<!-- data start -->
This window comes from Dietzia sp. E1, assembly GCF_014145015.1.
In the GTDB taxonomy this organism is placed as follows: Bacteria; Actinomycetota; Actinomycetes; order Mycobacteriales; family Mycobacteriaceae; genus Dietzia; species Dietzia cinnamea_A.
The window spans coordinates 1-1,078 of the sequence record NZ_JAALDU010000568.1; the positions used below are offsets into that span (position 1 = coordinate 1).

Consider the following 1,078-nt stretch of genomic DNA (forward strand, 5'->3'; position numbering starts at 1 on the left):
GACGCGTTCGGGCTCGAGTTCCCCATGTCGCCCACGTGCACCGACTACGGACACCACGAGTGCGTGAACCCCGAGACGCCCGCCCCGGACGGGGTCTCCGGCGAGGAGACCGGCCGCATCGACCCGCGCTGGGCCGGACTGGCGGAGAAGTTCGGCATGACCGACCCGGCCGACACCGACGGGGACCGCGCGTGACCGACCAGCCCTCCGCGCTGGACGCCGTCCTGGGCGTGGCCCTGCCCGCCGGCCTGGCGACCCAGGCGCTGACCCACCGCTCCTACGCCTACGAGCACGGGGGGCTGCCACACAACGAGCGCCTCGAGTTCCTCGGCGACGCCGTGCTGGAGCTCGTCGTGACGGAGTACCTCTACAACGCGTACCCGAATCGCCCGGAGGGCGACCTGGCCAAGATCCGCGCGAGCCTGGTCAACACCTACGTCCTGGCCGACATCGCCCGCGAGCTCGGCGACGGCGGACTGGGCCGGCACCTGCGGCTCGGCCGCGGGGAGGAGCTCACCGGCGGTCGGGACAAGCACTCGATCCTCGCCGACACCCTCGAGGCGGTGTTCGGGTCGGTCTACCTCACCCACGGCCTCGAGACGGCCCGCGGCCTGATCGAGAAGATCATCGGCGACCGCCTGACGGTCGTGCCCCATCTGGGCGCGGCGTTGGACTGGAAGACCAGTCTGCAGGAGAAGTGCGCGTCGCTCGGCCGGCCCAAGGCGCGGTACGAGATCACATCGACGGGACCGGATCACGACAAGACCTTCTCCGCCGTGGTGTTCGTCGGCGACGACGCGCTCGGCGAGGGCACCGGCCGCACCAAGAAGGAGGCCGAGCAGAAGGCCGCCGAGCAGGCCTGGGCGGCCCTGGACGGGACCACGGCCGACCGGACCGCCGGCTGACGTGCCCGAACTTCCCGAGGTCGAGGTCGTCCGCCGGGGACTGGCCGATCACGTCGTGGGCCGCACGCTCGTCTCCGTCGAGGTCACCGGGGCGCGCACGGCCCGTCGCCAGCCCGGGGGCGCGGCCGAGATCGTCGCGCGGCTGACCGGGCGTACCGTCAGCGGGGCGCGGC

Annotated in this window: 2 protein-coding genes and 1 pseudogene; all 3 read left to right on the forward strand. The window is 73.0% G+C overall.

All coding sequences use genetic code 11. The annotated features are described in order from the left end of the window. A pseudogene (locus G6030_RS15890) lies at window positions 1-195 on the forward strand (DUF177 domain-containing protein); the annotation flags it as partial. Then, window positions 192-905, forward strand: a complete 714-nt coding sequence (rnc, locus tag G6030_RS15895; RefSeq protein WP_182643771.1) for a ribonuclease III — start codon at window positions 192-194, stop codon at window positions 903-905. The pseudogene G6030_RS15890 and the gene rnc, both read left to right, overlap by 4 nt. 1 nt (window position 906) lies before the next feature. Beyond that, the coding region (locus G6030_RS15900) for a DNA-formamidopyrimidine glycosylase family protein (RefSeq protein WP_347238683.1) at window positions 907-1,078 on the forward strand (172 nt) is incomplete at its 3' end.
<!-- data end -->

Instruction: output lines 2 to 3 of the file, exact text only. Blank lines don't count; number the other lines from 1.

In the GTDB taxonomy this organism is placed as follows: Bacteria; Actinomycetota; Actinomycetes; order Mycobacteriales; family Mycobacteriaceae; genus Dietzia; species Dietzia cinnamea_A.
The window spans coordinates 1-1,078 of the sequence record NZ_JAALDU010000568.1; the positions used below are offsets into that span (position 1 = coordinate 1).